Anthony Gruppuso-US PRESSWIRE - Presswire
The Red Sox fell to the Yankees 10-2 Monday night in a game that actually mattered, reintroducing Red Sox fans to their old friends: disappointment, anger, and most of all pain.
Caring is a double-edged sword.
Following the Red Sox for this last month has been a truly bizarre experience. Game after game of completely negligible consequence lure the mind to sleep. Baseball becomes autopilot. It's seven, the game goes on, events unfold, and precious little is felt along the way.
By itself, that would be plenty to throw anyone off. Baseball is a hobby of passion. Rooting for a team is something that comes with huge emotional investment. Their heights are your heights, their lows are your lows. But when reason screams out at you that there is so little to be gained and lost from the remaining decisions, it can be difficult to find that same fire.
Adding to the confusion are the bumps in the road. The series against the Rays where you know you're supposed to care if only for the hatred of the opposition, or against the Orioles where losing suddenly seems the better option, turning the usual baseball experience on its head. The problem is, when you're not in the pennant race for your own team, everything becomes so very nebulous. A New York loss is a New York loss, a Baltimore win a Baltimore win, but so long as October is two, three weeks away it's hard to really get too up or down about any given outcome.
That brings us to tonight. Three days away from the postseason, with the scenarios written clear. How do the Red Sox hurt the Yankees? They win one more than Baltimore loses. Simple as that.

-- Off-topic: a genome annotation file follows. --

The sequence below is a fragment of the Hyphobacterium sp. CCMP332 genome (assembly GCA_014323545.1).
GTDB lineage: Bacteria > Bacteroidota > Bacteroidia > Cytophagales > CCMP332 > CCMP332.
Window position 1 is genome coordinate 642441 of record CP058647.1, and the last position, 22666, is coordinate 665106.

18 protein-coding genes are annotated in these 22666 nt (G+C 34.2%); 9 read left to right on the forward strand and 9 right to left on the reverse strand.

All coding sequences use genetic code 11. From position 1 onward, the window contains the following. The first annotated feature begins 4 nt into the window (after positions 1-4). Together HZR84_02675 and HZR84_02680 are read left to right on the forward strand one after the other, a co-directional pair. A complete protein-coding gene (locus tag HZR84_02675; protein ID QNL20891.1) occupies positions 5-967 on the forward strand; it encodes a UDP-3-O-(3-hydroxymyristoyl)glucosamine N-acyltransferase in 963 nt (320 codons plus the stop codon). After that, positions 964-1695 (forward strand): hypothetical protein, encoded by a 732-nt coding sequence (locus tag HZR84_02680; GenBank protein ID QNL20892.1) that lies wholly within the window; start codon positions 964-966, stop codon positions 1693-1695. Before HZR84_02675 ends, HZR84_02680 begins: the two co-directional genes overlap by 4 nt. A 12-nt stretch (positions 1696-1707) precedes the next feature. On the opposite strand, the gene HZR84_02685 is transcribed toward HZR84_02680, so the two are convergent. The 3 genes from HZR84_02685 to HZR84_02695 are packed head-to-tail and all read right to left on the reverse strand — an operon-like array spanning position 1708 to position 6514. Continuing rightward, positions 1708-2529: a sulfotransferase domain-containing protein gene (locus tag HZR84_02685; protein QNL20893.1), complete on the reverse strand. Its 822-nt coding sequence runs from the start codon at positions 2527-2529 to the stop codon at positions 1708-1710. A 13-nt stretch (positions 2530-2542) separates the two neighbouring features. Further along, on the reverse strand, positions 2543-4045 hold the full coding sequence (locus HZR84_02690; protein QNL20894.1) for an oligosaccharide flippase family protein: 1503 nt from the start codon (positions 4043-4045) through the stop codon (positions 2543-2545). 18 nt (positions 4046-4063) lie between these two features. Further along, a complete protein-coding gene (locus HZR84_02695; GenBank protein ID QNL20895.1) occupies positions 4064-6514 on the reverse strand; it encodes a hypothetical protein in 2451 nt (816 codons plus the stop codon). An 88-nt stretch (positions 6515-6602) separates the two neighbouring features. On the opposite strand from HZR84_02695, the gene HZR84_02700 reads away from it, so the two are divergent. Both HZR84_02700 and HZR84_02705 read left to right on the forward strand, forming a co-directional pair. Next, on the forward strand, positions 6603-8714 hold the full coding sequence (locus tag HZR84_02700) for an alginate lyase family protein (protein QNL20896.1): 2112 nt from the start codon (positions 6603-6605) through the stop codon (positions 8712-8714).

Tonight Baltimore lost. Tonight the Red Sox lost. Daisuke Matsuzaka pitches Wednesday. Translation? Mission failed.
And of course, it took only two innings. And of course it was due to the one lone man in the rotation who had actually managed to cobble together a season that didn't belong in the John Lackey hall of the pathetically incompetent: Clay Buchholz. For all that he was the worst man ever to take the mound early on in the season, Buchholz had pulled it all back. He was on the verge of actually being the one good pitcher this rotation had to its name.
Now, after eight runs and five outs, his ERA is 4.56. Congratulations, Clay, you're average...in the steroid era.
Caring is a double-edged sword. Taking it out for tonight, given our realistic chances, was ill-advised, but that's not really a choice you make. Tonight it cut deep. That tomorrow it will be so dramatically weakened and Wednesday gone almost completely is amongst the most tragic of comforts.